Check out our recommendations of the best hotels in Sao Paulo.
Sao Paulo’s main airport is Guarulhos International Airport (GRU), where most international flights will land. Two other airports service the city: Viracopos Airport (VCP) in Campinas for flights in Latin America and Congonhas Airport (CGH) for domestic flights. The Tietê Bus Terminal links Sao Paulo with all major cities in Brazil via clean, comfortable, and cheap long-distance buses.
Culture and Customs
Pickpocketing is a problem in Sao Paulo, especially in crowded, touristy areas. Be aware of your belongings, especially if going to large markets or festivals. While some areas are fine to walk at
night, others are not. Check with your accommodation about the safety of where you are staying, and when in doubt, this issue is easily remedied by calling an Uber. Walking during the day throughout most of the city is safe.
This is not the laid-back beach side Brazil you would find in Rio or Florianopolis. Sao Paulo is the financial center of Brazil and one of the largest cities in the world. Expect a much faster pace of life, and people letting loose at night and on the weekends after long work days. When dining out, service will generally be fast, and the tip is already included.
Money Saving Tips
- If you want quick, cheap food with lots of variety, go to a comida por quilo restaurant. Fill your plate from the buffet, then take it to the cashier to weigh it before you eat. You pay by weight rather than a set price, and it usually ends up costing the equivalent of a few dollars.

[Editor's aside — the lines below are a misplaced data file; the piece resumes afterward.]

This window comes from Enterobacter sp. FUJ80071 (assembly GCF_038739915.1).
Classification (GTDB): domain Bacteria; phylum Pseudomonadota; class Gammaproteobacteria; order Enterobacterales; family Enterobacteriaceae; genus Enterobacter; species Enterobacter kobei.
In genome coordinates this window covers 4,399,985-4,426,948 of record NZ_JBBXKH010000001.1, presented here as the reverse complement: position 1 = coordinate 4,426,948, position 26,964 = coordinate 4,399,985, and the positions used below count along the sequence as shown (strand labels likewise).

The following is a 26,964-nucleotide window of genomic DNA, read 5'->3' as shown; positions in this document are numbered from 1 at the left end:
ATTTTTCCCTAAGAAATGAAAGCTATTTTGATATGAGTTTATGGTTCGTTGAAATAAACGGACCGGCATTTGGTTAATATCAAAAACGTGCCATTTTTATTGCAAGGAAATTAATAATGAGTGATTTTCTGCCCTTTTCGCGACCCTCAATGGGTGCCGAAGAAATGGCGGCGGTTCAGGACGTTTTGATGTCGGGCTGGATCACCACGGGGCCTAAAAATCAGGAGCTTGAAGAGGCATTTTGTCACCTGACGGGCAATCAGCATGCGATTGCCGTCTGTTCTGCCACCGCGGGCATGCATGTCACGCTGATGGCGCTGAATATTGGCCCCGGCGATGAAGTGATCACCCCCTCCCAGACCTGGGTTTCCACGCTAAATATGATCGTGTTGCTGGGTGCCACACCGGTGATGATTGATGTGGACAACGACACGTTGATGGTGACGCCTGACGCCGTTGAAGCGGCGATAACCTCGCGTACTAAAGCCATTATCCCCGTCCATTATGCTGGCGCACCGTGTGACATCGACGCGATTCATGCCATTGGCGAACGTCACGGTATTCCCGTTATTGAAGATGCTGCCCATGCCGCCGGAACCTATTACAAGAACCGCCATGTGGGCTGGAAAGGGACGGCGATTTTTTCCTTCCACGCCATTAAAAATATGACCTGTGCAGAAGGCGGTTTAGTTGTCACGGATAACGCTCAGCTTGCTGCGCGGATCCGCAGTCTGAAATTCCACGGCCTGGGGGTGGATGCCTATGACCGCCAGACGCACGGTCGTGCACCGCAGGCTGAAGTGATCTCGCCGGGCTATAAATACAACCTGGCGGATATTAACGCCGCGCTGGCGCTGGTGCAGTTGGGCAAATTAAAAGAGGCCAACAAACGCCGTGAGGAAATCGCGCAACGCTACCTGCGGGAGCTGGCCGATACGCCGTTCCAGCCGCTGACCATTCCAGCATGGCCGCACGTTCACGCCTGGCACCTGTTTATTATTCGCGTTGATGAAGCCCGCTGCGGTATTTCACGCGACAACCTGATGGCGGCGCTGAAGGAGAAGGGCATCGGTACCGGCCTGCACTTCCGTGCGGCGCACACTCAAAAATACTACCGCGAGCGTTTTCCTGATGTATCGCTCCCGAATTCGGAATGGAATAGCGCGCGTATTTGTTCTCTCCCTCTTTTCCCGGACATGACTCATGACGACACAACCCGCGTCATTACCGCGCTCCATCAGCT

- Go to the top of Edifício Copan for free by lining up outside gate F any day at 1:30 p.m. You’ll be let in at 2 p.m. to head to the roof where you can see panoramic views of Sao Paulo.
- Take the Metro or a bus to the airport instead of an Uber or taxi. Give yourself a time cushion in case the transfers take a while.
- The 99 Taxi app is usually a little cheaper than Uber and just as reliable.
- Many of the museums like MASP and Pinoteca have free admission days. Others, like MIS and the Museu Afro Brasil, are fee all the time.
- For free, quality entertainment, go to a centro culturai (cultural center). Sao Paulo contains about 40 cultural centers showcasing exhibitions, theater, art, concerts, debates, and more.
- Check out Mamba Negra free music parties in abandoned buildings throughout the city.
- Visit outside of high season (December to March) for cheaper accommodation.
São Paulo Turismo S/A. "FAQ: What is the language that the people of São Paulo (Paulistanos) speak?"
São Paulo Turismo S/A. "Practical Guide: Currency and Exchange."
São Paulo Turismo S/A. "FAQ: Is Tap Water Drinkable?"